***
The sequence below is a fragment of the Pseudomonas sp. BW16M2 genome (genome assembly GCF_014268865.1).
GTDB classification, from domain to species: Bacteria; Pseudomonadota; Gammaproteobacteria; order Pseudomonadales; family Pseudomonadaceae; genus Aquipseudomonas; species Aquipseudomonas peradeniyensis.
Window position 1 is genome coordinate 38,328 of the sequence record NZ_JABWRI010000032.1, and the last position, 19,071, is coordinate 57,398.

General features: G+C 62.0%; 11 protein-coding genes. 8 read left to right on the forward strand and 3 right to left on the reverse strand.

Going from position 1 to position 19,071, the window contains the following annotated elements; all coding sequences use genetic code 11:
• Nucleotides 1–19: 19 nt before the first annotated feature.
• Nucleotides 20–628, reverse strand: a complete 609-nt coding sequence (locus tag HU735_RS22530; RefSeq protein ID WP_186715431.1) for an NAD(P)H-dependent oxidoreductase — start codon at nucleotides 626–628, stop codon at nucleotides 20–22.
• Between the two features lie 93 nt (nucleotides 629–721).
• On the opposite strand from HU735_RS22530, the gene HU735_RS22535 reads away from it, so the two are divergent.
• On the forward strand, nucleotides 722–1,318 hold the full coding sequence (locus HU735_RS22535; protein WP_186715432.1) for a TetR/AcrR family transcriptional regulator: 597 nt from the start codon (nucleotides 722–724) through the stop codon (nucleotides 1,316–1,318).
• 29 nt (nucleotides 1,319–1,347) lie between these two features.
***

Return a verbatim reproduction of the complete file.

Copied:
The sequence below is a fragment of the Pseudomonas sp. BW16M2 genome (genome assembly GCF_014268865.1).
GTDB classification, from domain to species: Bacteria; Pseudomonadota; Gammaproteobacteria; order Pseudomonadales; family Pseudomonadaceae; genus Aquipseudomonas; species Aquipseudomonas peradeniyensis.
Window position 1 is genome coordinate 38,328 of the sequence record NZ_JABWRI010000032.1, and the last position, 19,071, is coordinate 57,398.

General features: G+C 62.0%; 11 protein-coding genes. 8 read left to right on the forward strand and 3 right to left on the reverse strand.

Going from position 1 to position 19,071, the window contains the following annotated elements; all coding sequences use genetic code 11:
• Nucleotides 1–19: 19 nt before the first annotated feature.
• Nucleotides 20–628, reverse strand: a complete 609-nt coding sequence (locus tag HU735_RS22530; RefSeq protein ID WP_186715431.1) for an NAD(P)H-dependent oxidoreductase — start codon at nucleotides 626–628, stop codon at nucleotides 20–22.
• Between the two features lie 93 nt (nucleotides 629–721).
• On the opposite strand from HU735_RS22530, the gene HU735_RS22535 reads away from it, so the two are divergent.
• On the forward strand, nucleotides 722–1,318 hold the full coding sequence (locus HU735_RS22535; protein WP_186715432.1) for a TetR/AcrR family transcriptional regulator: 597 nt from the start codon (nucleotides 722–724) through the stop codon (nucleotides 1,316–1,318).
• 29 nt (nucleotides 1,319–1,347) lie between these two features.